Archive for the ‘2011 Trip Summaries’ Category

by: Charles Gehr

Before joining the Fly Water Travel team, I guided for five years on the Deschutes River for trout and steelhead. I was lucky to guide and learn the finer points of spey casting technique and tackle under the watchful eye of long time Deschutes veterans John and Amy Hazel. Guiding over 150 days a year for them gave me a graduate-level steelhead education that I will always be grateful for. In my opinion the Deschutes is one of the great steelhead fisheries in the lower 48 and over the years I really grew to enjoy sharing it with others. I had been away from guiding on the river for two years when Chris O’Donnell came to me with the idea of hosting/guiding a Deschutes steelhead trip with him. Neeless to say I couldn’t have been happier to have a chance to share my love for this fishery again so I jumped at the opportunity. Chris is owner/operator of River Runner Outfitters in Maupin, OR. Although he is one of the younger outfitters on the river he has already established himself as one of the hardest-working guides on the Deschutes providing an incredibly high level of service. Besides that he is just a really nice guy and so I was totally excited to get back on the water with he and his guide crew.

With only a few days left in the month of August we launched three guide boats for a four day float trip. I enjoy fishing the lower Deschutes at that time because steelhead are reliably entering the system and early September in central Oregon means long days of warm, stable weather. This time on the Deschutes also means favorable water temperatures for floating line fishing. True to form, nearly all of the fish on our trip were hooked on floating lines.

Steelhead days on the Deschutes generally start well before dawn and this trip was no exception. We rose early each morning in order to be standing in the water at first light and take advantage of prime steelhead hours. After fishing hard all morning and early afternoon our group would meet at a shady area by the river for lunch and an afternoon rest. By late afternoon we got back in the river for the evening session, fishing until dark.

So…how was the fishing? It was steelhead fishing. Our first two and a half days were what I’d call “normal steelheading”. That is, one or two fish per person per day and someone in the group having a blank day. On the evening of the third day our camp was set up on a very productive run. Comparing notes with the other guides, we had all witnessed steelhead rolling in our camp water. This was the push of fish we were hoping for. That evening the camp water started producing steelhead. Our final morning everyone in the group had caught at least one fish before leaving camp. That last day we all enjoyed productive steelhead fishing. It’s always nice to go out with a bang.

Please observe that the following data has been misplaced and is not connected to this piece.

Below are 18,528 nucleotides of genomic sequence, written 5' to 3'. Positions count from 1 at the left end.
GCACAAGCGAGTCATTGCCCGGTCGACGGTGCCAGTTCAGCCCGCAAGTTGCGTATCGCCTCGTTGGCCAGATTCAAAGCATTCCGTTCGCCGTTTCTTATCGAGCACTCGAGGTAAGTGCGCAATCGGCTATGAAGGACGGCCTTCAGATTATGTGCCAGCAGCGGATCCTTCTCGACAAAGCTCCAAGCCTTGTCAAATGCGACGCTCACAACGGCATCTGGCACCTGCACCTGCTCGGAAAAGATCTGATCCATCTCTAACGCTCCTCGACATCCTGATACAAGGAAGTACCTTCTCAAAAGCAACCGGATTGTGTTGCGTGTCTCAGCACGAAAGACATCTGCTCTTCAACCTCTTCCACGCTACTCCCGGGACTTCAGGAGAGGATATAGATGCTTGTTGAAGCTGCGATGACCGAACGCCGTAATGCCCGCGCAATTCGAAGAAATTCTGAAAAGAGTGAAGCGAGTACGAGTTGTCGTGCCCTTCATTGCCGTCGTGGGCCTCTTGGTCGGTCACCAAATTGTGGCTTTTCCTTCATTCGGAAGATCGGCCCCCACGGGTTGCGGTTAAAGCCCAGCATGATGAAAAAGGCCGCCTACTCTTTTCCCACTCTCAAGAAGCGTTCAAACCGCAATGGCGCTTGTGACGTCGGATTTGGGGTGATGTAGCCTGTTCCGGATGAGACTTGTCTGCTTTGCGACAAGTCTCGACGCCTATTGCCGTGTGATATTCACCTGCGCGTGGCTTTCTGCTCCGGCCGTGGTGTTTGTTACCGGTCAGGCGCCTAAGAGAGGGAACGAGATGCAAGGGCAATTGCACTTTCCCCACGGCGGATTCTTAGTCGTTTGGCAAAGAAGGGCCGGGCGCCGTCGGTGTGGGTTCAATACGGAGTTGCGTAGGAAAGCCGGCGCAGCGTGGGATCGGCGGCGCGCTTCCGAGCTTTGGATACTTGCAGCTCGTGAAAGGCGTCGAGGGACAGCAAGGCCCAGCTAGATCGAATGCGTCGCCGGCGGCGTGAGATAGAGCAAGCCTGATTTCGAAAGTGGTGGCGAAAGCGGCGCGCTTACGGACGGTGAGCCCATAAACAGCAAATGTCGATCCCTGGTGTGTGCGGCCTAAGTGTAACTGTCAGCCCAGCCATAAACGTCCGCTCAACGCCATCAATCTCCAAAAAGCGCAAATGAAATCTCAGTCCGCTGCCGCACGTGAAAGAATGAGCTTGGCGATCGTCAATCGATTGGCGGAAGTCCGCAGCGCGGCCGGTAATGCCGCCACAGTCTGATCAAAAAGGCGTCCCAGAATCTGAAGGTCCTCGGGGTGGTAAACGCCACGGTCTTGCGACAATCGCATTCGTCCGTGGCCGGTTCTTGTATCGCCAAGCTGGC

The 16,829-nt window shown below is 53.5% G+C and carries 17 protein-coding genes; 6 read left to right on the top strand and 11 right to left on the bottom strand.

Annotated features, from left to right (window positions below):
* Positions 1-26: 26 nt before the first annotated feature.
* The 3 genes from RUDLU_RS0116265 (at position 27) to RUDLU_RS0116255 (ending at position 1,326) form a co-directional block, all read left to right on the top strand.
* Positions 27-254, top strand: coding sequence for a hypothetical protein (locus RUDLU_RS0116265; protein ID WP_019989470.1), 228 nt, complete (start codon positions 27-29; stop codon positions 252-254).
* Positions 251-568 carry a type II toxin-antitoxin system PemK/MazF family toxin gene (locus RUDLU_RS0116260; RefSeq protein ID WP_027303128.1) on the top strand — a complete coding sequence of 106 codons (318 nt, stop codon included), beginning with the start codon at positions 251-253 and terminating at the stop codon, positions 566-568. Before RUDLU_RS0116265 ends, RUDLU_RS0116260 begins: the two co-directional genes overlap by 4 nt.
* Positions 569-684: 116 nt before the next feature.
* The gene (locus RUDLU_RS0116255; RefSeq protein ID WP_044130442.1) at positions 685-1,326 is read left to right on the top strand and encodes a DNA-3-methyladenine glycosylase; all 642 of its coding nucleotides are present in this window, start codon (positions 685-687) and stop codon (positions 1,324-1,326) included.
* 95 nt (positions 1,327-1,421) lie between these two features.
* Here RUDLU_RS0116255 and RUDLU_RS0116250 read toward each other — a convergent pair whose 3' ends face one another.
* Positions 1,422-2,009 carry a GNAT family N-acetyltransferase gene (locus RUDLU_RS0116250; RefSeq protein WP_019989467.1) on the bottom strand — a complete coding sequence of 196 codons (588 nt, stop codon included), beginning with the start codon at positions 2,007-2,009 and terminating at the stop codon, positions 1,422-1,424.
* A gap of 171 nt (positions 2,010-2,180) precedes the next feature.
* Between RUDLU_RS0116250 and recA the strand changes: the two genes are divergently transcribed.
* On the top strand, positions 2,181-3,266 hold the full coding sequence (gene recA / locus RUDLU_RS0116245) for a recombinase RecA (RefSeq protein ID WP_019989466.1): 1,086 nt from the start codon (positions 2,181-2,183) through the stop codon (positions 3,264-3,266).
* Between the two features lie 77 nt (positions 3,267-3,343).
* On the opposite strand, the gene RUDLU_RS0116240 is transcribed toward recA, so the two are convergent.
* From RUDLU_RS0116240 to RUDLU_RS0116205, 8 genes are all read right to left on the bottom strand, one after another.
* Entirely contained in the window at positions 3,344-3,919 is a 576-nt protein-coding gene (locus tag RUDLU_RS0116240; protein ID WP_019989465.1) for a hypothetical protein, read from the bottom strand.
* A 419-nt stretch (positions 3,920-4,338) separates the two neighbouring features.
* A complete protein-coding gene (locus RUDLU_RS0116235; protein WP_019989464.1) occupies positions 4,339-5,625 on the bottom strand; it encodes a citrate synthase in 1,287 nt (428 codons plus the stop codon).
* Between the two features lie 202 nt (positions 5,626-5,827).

Like most of my best trips I learned a lot on this one, such as:

  • Nick and Nate, guides for River Runner Outfitters, are both passionate anglers and guides who have their own unique skill sets and styles of guiding.
  • Chris O’Donnell is a darn good cook.
  • I still know how to catch steelhead on the Deschutes.
  • I’m really looking forward to fishing with Chris, Nick and Nate more in the future.

See my pictures from this trip here

Chris and I have already set dates for our trip next year. Give me a call if you’d like to join us!

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by Charles Gehr

We’ve all heard the stories that start with “back when I first started fishing here.” Those stories almost inevitably explain why the fishing was better than it is now. I’ve heard enough of these stories to form the general impression that all the known fisheries in North America are less productive than they once were and if you want to find an unspoiled resource you need to fly half-way around the world or, at the very least, somewhere that they don’t speak English. As I made travel plans to do some trout fishing in Canada this year I frankly didn’t believe a lot of what I heard. Tales of two-foot long river-born rainbow trout and unusually large cutthroat that eat dry flies all day, every day left me cynical and using the phrase “Gee, that sounds like the way things used to be.” After a week of trout fishing in British Columbia (with Elk River Guiding Co.) and Alberta (with Eastslope Adventures) I am here to say the stories I had heard were true and the good old days are alive and well.

After landing in Kalispell, Montana I rented a car and drove three and a half hours to meet Cam Jensen in southwest Alberta. Cam runs an operation, called Eastslope Adventures, that guides a number of streams in the Cardston area, approximately 30 miles east of the Rocky Mountains. Rolling, wide-open ranch land stretched as far as I could see as I pulled into the Eastslope Adventures Lodge on the banks of the Waterton River. I had recently heard that Alberta’s record brown trout was caught in the Waterton and immediately inquired about what section of the river the big fish had been caught. Cam pointed to where the river dumps into a reservoir about 150 yards downstream of the lodge and said “right there.” I knew I was in the right place.